Federal Energy Regulatory Commission, or FERC, is the agency that regulates the interstate transmission of natural gas, oil, and electricity. It also licenses, inspects and oversees environmental matters for hydroelectric projects and major electricity policy initiatives.
FERC implements laws passed by Congress, which give the Commission its legal authority to do business under Title 18 – Conservation of Power and Water Resources, Parts 1 to 399 – of the Federal Code of Regulations (CFR).
FERC’s oversight role of natural gas
FERC’s natural gas responsibilities include regulation of:
- Pipeline, storage and liquefied natural gas facility construction;
- Interstate transportation of natural gas; and
- Facility abandonment.
- Oversees the construction and operation of pipeline facilities at United States points of entry for the import or export of natural gas;
- Issues certificates of public convenience and necessity to prospective companies providing energy services or constructing and operating interstate pipelines and storage facilities;
- Establishes rates for services.
Environmental protection procedures
With respect to natural gas projects, FERC safeguards the environment by:
- Disclosing, analyzing and minimizing impacts where it is feasible and reasonable to do so;
- Encouraging applicants to communicate with relevant federal and state natural resources agencies, Native American nations and state water quality agencies prior to submitting an application;
- Ensuring that all applicants perform the necessary studies to make an informed decision on the project;
- Issuing environmental assessments impact statement for comment on most projects;
- Requiring steps to reduce environmental impacts with any certificate issued;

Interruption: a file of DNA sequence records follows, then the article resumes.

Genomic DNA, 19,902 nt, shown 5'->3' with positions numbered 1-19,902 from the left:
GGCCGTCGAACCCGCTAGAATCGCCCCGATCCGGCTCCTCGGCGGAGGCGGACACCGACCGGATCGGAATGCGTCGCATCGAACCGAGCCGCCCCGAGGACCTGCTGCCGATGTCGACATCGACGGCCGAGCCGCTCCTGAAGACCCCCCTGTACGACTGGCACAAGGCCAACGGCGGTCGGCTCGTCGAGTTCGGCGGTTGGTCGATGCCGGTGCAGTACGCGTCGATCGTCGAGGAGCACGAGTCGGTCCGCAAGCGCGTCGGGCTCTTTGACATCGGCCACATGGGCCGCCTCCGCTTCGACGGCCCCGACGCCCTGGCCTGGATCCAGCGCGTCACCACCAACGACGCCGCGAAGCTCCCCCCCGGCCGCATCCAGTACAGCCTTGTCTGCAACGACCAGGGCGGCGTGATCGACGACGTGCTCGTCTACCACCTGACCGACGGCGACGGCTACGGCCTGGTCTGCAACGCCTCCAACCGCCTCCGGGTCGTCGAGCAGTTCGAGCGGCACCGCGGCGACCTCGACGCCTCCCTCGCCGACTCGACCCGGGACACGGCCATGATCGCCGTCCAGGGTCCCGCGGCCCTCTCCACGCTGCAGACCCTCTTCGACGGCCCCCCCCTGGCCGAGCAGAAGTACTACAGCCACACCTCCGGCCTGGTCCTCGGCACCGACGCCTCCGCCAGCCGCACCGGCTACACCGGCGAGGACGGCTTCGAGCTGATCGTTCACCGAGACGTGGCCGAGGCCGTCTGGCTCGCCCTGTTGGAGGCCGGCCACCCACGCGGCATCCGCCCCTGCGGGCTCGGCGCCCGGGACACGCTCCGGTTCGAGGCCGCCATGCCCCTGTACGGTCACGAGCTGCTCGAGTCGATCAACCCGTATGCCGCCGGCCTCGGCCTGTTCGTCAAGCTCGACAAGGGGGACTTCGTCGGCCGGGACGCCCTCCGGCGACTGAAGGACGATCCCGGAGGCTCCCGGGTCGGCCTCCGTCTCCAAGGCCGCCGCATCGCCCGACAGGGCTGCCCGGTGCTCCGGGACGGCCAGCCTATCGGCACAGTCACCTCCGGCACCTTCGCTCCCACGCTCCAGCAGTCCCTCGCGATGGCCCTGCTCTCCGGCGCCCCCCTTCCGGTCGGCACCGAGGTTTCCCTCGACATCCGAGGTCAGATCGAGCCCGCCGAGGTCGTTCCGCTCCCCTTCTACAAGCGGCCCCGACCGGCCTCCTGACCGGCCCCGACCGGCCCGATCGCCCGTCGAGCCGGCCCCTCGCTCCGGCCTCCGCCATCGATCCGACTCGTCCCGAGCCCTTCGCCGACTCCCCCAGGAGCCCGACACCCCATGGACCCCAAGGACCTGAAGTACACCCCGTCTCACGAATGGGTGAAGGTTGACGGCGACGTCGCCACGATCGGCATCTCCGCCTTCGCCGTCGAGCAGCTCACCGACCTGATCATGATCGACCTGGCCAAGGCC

- Visiting proposed project areas to determine the range of environmental issues requiring analysis and holding scoping meetings as appropriate.
For more information:
The information below explains FERC’s review process for the planned project, and how you can get involved in the process.
When a pipeline company is ready to begin preparing its FERC application for approval of a project like the Northeast Supply Link Expansion, it will typically initiate what is known as the FERC pre-filing processprior to submittal of the application. The pre-filing process is facilitated by the FERC to encourage involvement by citizens, government entities and other interested parties in the very early design stages of a proposed project.
During the pre-filing process, FERC notifies citizens, government entities and other interested parties of the proposed project and requests comments. As part of the pre-filing process, Williams will host a series of public workshops in the areas potentially affected by the proposal. Representatives from FERC normally participate in these meetings as well. FERC may also hold public scoping meetings in the project area. In February 2011, Williams requested that FERC initiate a pre-filing environmental review of the Northeast Supply Link Expansion proposal. The project was assigned docket number PF11-4. You may access the filing by clicking here.
An integral component to FERC’s review of a proposed project is the Application for a Certificate of Public Convenience and Necessity (Certificate Application). The Certificate Application is a comprehensive document that describes the proposed project, its need and potential environmental impacts.
Williams filed a Certificate Application with FERC in December 2011 seeking approval to construct the Northeast Supply Link Expansion project (Docket Number CP12-30). The project received federal approval in November 2012. All documents and correspondence submitted to or issued by FERC regarding the project can be accessed by referencing the Docket Number on the FERC website located at http://elibrary.ferc.gov/idmws/search/fercgensearch.asp.
Among other things, the Certificate Application contains a description of the new facilities, need for the project, detailed maps, schedules, and various environmental reports that detail the various studies and analyses that have been conducted to determine what effect construction and operation could potentially have on the environment and community. The environmental reports include an analysis of route alternatives, as well as an analysis of potential impacts to water resources, vegetation and wildlife, cultural resources, socioeconomics, soils, geology and land use.